Written by: Cassandra Tse
Directed by: James Cain
Te Auaha, 8th Jul 2021
Reviewed by: Alessia Belsito-Riera
Everyone should see That’s All She Wrote, for their mothers, for their grandmothers, for their wives, partners, and daughters; and for themselves. Presented by Red Scare Theatre Company, That’s All She Wrote is an ode to women and non-binary creators, vastly underrepresented in the world of musical theatre. The show features music from Broadway greats like Hadestown and Waitress, as well as lesser-known shows such as Don’t Bother Me, I Can’t Cope, and Heterotopia. There is even an original song written by the talented performer Cassandra Tse herself.
The No Man Band, composed of music director Katie Morton, Ellie Stewart, Jevon Wright, and Rachel Hinds, is wickedly talented and the perfect company for their powerhouse performer. Tse is phenomenally talented, and I could listen to her serenade me for hours.
That’s All She Wrote is in the traditional cabaret style. A single mic stands centre stage on a raised platform, the band encircling Tse. Large columns plastered with sheet music seem to scatter into the air and hang there, changing colour, form, and texture with Ruby Kemp’s lighting design. Tse gracefully and purposefully moves around the theatre in her elegant cocktail dress, bringing a dynamic and natural flow to the whole piece. A catwalk divides the audience seating into an upper and lower level, which Tse makes her way along throughout multiple songs. Rachel Hilliar’s set design adds depth and movement to the show, naturally guiding Tse throughout the room during the performance and allowing her to become the musical grande dame of her dreams. The show brilliantly balances history, memoir, narrative, and music.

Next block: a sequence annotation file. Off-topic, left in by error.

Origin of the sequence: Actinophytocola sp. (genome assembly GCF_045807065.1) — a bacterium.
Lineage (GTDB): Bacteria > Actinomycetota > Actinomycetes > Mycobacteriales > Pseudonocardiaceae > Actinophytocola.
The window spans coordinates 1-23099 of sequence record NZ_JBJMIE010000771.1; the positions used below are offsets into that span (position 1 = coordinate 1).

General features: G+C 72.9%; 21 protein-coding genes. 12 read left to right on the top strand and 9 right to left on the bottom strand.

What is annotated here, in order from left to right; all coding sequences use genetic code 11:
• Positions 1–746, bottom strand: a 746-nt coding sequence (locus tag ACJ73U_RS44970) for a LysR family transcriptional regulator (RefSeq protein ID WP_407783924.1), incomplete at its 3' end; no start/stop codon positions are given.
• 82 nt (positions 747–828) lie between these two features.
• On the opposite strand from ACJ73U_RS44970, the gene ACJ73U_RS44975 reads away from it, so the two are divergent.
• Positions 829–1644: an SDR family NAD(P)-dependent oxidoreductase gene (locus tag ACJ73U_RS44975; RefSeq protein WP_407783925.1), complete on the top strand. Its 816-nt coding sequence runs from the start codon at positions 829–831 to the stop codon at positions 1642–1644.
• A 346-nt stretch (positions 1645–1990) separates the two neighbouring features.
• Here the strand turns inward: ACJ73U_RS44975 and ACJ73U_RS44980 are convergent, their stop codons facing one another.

That’s All She Wrote is professional, it’s important, it’s refreshing, and it’s relevant. By giving a voice to female and non-binary creators, we make more space for them to create, and with more space comes more representation. Female and non-binary creators need to be seen; That’s All She Wrote needs to be seen.